This week’s featured Pritchardia palm is not present in Merwin’s garden, but it was recently discovered in the Marquesas Islands in French Polynesia, so we wanted to feature it.
Pritchardia frequently occurs in spectacular fashion, especially in the Hawaiian Islands, where they tenaciously cling to steep-sided or vertical cliffs several thousand meters high on all the main islands and stunningly, nearly to the exclusion of all other woody plants, on the top of the vertical, columnar sea stack, Huelo, off the northern coast of Molokai.
Pritchardia tahuatana is the fourth and recently documented South Pacific species, found in the Marquesas Islands in French Polynesia. It is considered extinct in the wild and exists only as a domesticated and cultivated species. On the islands of Tahuata and Fatuiva, it is found from near sea level to 455 meters in elevation in anthropogenic forests, which originated by human activity.
According to a new report by Donald Hodel found in Palms, Vol 61(3), 2017, the journal of the International Palm Society, this palm had several historic/traditional uses, including “seeds and fruits for food, medicine, and children’s games, the wood of the trunk for house construction, and the leaves for hats, fans, umbrellas, house roofing, and rituals.”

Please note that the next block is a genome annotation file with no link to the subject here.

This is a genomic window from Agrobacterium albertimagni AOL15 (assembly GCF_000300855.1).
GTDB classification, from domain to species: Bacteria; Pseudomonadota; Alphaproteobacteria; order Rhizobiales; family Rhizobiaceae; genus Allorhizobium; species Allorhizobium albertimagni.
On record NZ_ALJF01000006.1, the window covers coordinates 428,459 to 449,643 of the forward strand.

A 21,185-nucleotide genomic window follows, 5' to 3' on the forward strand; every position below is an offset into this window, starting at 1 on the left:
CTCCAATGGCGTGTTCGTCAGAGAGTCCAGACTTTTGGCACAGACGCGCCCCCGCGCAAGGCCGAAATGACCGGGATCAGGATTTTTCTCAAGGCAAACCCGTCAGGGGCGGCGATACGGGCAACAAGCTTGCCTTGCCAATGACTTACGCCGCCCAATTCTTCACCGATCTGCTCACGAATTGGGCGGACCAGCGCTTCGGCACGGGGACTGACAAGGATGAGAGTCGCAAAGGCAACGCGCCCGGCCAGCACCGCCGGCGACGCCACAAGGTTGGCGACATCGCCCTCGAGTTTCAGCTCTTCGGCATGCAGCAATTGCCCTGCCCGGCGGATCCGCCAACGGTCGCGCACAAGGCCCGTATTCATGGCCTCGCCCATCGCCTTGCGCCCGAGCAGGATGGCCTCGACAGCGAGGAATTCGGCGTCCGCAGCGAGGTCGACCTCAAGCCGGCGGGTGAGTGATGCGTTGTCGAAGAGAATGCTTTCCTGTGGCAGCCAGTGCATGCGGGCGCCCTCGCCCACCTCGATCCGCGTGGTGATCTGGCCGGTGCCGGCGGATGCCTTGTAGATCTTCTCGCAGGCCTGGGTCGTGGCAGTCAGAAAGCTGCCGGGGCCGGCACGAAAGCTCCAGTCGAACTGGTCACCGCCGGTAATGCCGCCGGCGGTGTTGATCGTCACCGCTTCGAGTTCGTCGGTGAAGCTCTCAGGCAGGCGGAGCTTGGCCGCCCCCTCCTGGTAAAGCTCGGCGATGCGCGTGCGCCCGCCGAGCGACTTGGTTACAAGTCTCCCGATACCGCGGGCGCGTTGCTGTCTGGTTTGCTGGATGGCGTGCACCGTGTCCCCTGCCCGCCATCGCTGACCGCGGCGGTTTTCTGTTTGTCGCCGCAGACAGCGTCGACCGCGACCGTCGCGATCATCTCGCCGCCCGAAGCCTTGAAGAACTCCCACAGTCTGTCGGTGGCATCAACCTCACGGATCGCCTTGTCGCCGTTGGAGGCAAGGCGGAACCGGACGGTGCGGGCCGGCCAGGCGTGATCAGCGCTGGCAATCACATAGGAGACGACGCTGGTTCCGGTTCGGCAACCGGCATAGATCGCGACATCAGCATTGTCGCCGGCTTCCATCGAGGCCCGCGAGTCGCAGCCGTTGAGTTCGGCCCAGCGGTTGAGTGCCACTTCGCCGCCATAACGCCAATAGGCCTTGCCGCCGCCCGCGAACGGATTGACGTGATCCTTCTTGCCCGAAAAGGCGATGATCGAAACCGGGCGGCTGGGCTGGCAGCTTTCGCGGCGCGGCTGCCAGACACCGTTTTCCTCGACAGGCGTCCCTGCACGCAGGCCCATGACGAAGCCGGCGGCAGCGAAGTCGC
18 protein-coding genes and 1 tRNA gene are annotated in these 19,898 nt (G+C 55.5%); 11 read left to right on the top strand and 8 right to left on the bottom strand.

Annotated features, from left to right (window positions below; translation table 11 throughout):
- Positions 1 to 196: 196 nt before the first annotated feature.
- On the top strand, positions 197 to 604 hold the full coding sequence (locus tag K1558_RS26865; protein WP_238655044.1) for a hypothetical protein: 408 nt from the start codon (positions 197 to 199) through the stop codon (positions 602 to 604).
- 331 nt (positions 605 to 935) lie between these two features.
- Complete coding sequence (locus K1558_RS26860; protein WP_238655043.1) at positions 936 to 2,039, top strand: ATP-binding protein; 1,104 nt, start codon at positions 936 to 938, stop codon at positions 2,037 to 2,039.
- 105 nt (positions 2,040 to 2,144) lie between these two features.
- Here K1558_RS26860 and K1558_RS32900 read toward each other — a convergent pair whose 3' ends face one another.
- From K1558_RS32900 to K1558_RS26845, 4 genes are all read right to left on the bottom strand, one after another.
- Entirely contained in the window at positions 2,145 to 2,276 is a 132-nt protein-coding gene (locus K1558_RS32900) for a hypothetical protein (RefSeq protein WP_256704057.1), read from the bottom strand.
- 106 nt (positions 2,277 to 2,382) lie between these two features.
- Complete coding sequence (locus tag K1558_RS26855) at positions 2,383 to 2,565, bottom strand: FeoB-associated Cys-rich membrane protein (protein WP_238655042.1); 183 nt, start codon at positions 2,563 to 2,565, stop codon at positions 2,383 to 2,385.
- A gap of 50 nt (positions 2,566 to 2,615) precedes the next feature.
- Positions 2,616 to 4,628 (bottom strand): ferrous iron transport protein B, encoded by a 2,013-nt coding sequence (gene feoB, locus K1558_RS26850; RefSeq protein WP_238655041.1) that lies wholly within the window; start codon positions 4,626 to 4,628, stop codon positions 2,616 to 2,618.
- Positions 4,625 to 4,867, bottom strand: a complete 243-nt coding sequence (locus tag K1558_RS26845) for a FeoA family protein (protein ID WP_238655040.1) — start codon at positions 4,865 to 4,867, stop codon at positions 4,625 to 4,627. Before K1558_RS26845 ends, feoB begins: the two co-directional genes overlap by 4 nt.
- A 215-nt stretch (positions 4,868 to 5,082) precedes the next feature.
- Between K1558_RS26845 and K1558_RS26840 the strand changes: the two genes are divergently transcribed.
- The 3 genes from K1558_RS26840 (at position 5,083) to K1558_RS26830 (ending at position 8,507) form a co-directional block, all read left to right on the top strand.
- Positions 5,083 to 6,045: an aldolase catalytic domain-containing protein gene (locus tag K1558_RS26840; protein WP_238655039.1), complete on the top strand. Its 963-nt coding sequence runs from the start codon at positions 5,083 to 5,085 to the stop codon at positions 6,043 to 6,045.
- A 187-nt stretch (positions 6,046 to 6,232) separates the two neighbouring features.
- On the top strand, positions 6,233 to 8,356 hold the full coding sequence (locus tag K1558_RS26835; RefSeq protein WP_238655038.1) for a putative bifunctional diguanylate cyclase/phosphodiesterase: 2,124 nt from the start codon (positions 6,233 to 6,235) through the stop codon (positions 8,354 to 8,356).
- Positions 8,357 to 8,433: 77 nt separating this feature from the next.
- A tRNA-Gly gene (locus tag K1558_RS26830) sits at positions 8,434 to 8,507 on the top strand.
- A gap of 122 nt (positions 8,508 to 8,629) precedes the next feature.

It occurs on volcanic soil and differs from the other species in the Pritchardia genus in three ways that makes it unique:
- Its non-ventricose trunk (trunk is not swollen in the middle)
- Its inflorescences branched into four orders (how many times it branches off from main stem)
- Its red-to-purple cotyledonary sheath of young, newly germinated seedlings (a cotyledon, also known as the “seed leaf”, is a leaf of the embryo of a seed plant, which upon germination either remains in the seed or emerges, enlarges, or turns green)
Want to virtually “explore” the Merwin Palm Collection? Search through our archive of Palm Facts of the Week, featuring palms hand-planted by W.S Merwin. To search through the Online Merwin Palm Database, visit this link.
If you’re inspired to help The Merwin Conservancy preserve and care for the world-renowned Merwin Palm Collection into the future, please consider making a tax-deductible donation.